The eighth annual conference of the Cape Town Convention Academic Project took place in Oxford on 10th and 11th September 2019.
This conference covered issues and discussion on all three existing protocols of the Cape Town Convention, and the draft MAC protocol.
There was a major discussion of the Oceanair litigation in Brazil. Fundamental Cape Town Conventions issues are present in that case, including the interpretation and application of its substantive and cross border insolvency provisions. Oceanair is the first large scale insolvency in which the treaty plays a central role. With the Diplomatic Conference coming up in November this year, there were two sessions on the draft MAC protocol : one looking critically at provisions in that protocol that are based on those in the other protocols, and the other looking at the relationship between the draft MAC protocol and domestic secured transactions law. There was also a session on the interpretation of the Cape Town Convention in the various language versions, and a discussion of the CTC Compliance Index.
This year, the format was a little different. The conference consisted of slightly longer panel sessions, with the emphasis on discussion between the panellists and from the floor. Contributions to the Journal this year included comprehensive reports of the discussion as well as academic papers.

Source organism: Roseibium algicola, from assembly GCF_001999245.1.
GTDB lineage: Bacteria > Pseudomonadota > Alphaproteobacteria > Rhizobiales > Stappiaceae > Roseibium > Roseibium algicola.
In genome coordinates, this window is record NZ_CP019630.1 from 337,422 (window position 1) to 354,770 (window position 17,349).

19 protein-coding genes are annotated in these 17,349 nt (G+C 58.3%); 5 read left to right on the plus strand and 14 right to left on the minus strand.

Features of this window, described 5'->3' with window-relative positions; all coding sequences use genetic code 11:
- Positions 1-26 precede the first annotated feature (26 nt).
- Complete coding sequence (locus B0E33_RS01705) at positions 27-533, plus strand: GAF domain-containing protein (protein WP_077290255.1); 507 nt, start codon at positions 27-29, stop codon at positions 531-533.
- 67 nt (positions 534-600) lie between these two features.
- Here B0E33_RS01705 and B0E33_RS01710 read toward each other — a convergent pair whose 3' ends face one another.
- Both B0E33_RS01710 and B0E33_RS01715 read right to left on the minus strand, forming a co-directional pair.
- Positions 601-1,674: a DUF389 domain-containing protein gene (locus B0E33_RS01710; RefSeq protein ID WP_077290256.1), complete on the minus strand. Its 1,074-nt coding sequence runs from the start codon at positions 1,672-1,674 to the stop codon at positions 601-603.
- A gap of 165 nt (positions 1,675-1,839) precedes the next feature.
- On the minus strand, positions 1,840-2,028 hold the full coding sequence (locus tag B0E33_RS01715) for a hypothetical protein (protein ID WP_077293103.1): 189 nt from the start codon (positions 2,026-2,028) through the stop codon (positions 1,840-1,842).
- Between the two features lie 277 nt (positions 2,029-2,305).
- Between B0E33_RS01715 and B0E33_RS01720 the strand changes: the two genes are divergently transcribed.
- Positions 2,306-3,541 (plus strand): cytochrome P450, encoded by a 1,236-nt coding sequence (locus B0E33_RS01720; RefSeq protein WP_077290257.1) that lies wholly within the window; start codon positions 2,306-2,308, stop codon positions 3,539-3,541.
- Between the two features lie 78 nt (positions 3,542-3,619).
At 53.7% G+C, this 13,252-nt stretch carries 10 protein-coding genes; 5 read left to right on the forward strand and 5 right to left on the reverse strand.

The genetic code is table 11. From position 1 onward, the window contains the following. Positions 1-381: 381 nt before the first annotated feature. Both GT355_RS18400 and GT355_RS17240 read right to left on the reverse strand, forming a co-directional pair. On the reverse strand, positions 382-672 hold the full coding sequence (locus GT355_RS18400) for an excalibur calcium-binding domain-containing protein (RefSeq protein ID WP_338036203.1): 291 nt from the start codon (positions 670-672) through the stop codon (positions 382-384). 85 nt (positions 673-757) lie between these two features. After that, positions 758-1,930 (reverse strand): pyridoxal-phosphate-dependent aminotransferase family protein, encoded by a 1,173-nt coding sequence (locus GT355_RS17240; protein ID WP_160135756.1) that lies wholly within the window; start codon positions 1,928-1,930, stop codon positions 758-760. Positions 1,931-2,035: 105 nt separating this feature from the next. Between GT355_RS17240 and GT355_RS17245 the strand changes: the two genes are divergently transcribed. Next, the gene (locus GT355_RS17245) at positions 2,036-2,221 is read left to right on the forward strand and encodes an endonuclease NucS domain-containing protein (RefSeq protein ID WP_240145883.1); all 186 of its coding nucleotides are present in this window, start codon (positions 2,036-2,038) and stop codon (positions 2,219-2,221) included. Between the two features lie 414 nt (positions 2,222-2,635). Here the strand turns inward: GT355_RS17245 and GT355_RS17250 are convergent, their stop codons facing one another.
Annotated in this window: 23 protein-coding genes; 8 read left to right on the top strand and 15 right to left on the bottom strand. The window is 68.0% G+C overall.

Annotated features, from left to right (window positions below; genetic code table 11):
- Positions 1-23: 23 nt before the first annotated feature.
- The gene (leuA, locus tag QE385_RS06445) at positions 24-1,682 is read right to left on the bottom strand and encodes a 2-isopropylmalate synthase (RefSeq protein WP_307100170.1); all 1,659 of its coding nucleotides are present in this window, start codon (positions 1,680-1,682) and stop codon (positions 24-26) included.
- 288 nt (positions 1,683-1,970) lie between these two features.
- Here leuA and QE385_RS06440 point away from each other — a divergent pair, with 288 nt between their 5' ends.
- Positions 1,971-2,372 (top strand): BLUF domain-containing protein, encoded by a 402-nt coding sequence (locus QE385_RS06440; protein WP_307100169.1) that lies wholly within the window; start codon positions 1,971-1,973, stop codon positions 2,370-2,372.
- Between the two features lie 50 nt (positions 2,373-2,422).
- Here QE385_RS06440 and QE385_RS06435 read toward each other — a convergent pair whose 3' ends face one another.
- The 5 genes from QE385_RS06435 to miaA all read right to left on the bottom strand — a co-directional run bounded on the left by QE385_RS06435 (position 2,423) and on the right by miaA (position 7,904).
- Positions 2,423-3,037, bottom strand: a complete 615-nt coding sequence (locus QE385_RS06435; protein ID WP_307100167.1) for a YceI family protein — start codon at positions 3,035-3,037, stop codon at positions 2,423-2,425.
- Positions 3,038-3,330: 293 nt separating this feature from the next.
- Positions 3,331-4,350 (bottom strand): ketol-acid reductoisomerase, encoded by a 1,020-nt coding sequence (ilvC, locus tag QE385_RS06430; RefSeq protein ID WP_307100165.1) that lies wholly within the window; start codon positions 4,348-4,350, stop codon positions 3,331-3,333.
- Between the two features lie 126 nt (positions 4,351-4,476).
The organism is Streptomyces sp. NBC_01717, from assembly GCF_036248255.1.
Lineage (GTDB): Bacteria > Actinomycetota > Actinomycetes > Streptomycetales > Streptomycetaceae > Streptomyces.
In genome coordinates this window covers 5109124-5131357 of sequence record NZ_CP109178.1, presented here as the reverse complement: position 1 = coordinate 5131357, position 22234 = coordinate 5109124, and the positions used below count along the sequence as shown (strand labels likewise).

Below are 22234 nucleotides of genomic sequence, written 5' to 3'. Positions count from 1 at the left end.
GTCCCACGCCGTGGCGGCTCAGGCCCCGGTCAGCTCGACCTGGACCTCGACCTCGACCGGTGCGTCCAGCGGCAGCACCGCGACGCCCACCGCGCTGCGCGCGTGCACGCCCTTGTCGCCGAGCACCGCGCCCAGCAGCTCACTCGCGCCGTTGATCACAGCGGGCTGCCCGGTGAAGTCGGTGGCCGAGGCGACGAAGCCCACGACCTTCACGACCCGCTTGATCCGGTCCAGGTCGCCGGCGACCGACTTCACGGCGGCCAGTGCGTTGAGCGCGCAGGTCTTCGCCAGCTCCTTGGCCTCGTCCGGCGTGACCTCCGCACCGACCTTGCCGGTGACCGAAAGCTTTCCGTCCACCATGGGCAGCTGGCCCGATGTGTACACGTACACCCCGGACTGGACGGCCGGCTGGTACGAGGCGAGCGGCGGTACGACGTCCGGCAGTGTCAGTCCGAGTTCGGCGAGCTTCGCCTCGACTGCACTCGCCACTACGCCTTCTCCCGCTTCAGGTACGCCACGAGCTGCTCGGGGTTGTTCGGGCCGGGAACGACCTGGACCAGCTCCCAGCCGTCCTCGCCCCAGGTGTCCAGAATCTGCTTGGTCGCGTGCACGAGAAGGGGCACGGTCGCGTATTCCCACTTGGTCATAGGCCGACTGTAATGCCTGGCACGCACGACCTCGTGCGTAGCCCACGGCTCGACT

Some of the presentations from this year's conference can be accessed below.
As you know, the Cape Town Convention on International Interests in Mobile Equipment (the CTC) is one of the world’s most important commercial law treaties, which now has 79 Contracting States. Papers from the first seven annual conferences, held in Oxford between 2012 and 2018, are published in the Cape Town Convention Academic Journal and are available electronically from the project website at http://www.ctcap.org/.
The Cape Town Convention Academic Project is a joint undertaking between the University of Oxford Faculty of Law and the University of Washington School of Law. Aspects of the Project are also being undertaken under the auspices of the International Institute for the Unification of Private Law (UNIDROIT). The Project’s purpose is to facilitate the study and assessment of the CTC and to advance its aims. The Project will benefit scholars, practising lawyers, and judges and other government officials. The Project’s founding sponsor is the Aviation Working Group. It comprises several segments, including the creation of a comprehensive electronic database, a specialised journal, the creation of teaching materials, and economic assessment. Details are on the project website at http://www.ctcap.org/
The conference is kindly sponsored by five leading law firms: Abogados Sierra; Blake, Cassels & Graydon; Clifford Chance; RNC Legal and Holland & Knight.